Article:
Hellenism

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‘Hellenism’ both refers to the situation in the east after the death of Alexander and to the spread of Greek culture throughout the Mediterranean, including Rome. This work package is about anchoring cultural and religious innovations, primarily under the Hellenistic successor kingdoms.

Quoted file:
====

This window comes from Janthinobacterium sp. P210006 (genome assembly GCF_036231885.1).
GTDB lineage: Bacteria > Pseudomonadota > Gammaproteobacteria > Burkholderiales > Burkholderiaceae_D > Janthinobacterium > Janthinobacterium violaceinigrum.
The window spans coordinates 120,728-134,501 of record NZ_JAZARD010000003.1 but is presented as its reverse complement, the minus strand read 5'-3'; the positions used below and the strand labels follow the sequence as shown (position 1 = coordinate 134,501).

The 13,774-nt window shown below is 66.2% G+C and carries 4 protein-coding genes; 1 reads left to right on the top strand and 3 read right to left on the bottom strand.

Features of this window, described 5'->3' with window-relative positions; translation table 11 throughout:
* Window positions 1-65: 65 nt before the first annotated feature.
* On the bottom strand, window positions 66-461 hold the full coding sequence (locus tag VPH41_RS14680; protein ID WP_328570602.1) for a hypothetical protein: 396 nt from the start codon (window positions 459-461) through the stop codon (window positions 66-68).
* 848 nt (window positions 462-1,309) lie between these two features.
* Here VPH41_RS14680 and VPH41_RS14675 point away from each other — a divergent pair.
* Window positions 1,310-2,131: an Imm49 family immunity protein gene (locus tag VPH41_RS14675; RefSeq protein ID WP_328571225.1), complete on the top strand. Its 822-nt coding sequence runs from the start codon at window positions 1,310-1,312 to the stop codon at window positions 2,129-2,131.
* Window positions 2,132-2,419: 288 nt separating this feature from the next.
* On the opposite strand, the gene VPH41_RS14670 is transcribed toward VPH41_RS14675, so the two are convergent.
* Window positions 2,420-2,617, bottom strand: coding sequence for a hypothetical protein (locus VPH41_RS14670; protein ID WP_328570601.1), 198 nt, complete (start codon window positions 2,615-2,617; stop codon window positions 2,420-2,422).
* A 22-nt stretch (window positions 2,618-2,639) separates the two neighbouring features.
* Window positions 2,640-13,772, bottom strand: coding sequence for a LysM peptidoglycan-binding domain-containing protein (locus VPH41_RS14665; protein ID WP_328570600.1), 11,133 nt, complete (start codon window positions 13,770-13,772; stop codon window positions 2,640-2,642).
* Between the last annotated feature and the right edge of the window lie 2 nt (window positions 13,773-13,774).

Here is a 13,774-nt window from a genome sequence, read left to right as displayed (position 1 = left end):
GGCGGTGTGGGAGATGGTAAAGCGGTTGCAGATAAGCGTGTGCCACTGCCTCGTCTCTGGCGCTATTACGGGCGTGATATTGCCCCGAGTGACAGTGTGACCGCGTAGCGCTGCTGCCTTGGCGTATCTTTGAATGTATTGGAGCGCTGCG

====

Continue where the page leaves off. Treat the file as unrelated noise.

During the 20th century scholarly conceptions of the processes of cultural change and circulation of ideas set in motion by the establishment of the vast empires of Alexander and Rome have changed dramatically, sometimes with surprising results. In studies dealing with the world of Alexander and his successors, the notion of a new ‘Hellenistic’ culture incorporating Greek and ‘oriental’ elements was given up in favor of the radically different view that Greek and ‘oriental’ cultures remained clearly distinct or even completely sealed off from each other, especially in the field of religion. Interestingly, the latter approach also informs those studies which see ‘Greek’ culture as a package of linguistic and cultural skills which could be acquired by upwardly mobile ‘natives’. In striking contrast to these reinterpretations recent publications on the complex series of changes conventionally grouped together under the umbrella term ‘Romanization’ argue that the Roman conquest of North-West Europe, the Iberian peninsula and North-Africa led to the emergence of a new series of regional cultures incorporating Roman and indigenous elements—more or less the position of the earliest publications on the ‘Hellenistic’ cultures of the East. The Anchoring work package 'Hellenism' deals with this odd historiographical situation by studying processes of ‘becoming Greek’ and ‘becoming Roman’ (in itself a huge topic) not in general terms but with two very specific and purposely limited focuses: the role of individual actors and groups of actors in changing religious and philosophical practices, and the role of objects.